RCMP officer to learn fate of fraud trial in March

A former Innisfail Mountie accused of tormenting his tenants, extortion and mortgage fraud will learn his fate in late March.

A former Innisfail Mountie accused of tormenting his tenants, extortion and mortgage fraud will learn his fate in late March.

Defence counsel Ian McKay presented his final arguments on Wednesday in the trial of RCMP Const. Hoa Dong La, now living in Airdrie and on paid leave from his posting with the Passport and Immigrant section in Calgary.

La, 47, was tried before Justice David Gates in Red Deer Court of Queen’s Bench on three counts of criminal harassment, two counts of extortion and 10 counts of mortgage fraud. The charges relate to events involving a variety of properties in Innisfail, Bowden and the surrounding area.

The RCMP earlier waived an internal investigation pending the outcome of his trial, with the judge to release a decision on March 23.

McKay and his co-counsel, Heather Ferg, challenged Crown witnesses during the four weeks of the trial, but did not present evidence.

In opening their final arguments on Wednesday, McKay chose first to address the issues of mortgage fraud, in which Crown prosecutors Leah Boyd and James Pickard accused La of misrepresenting his intentions to get reduced fees and lower down payments on properties that he intended to offer as rentals.

Crown witnesses had testified that fees and insurance premiums are higher on rental properties because there is a higher risk of default.

Pointing specificially to a home that La had offered to Ed and Jennifer Henschel, McKay said La had met the owner-occupied requirement because he had stayed at the home for at least one night.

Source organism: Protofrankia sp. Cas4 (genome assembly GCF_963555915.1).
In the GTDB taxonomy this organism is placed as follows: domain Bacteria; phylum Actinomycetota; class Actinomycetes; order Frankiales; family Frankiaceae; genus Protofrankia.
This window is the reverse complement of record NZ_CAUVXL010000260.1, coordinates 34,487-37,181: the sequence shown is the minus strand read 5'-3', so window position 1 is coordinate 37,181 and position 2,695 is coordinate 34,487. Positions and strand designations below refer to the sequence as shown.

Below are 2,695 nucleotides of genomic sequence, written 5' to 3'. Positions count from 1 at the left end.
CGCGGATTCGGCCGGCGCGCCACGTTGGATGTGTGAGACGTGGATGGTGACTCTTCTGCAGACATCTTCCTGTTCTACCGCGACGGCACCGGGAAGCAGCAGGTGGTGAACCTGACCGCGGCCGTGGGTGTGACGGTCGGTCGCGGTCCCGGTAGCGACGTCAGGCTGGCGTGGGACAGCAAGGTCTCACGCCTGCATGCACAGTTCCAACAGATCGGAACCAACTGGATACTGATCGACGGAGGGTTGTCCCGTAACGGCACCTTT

“As crazy as it sounds,” that was all that was required to meet the terms of the agreement, with nothing in the documents prohibiting him from renting it out after that, said McKay.

Further, he argued that the home was offered to the Henschels on a rent-to-own agreement, which is actually a sales contract and not a rental agreement, he said.

McKay went on to attack the credibility of the Henschels and other witnesses in relation to the charges of extortion and criminal harassment, pointing to inconsistencies in their testimonies between their appearances at the preliminary inquiry and the trial and stating that there were points where evidence given by one witness did not match that of another.

Justice Gates offered some of his own insight at various points during McKay’s arguments, stating that he believed there could be no doubt that both of the Henschels, Ed Henschel in particular, were traumatized during the course of their dealings with La.

In debating the Crown’s evidence with McKay, Gates compared the Henschel’s responses to La with battered spouse syndrome, including an email in which they accept blame for certain events and their public expression of gratitude in a newspaper advertisement.

The email and the advertisement were part of the family’s efforts to distance them from the accused, said Gates.

“It was their attempt to get away from him,” he said. “They knew standing up to him would make him angry.”


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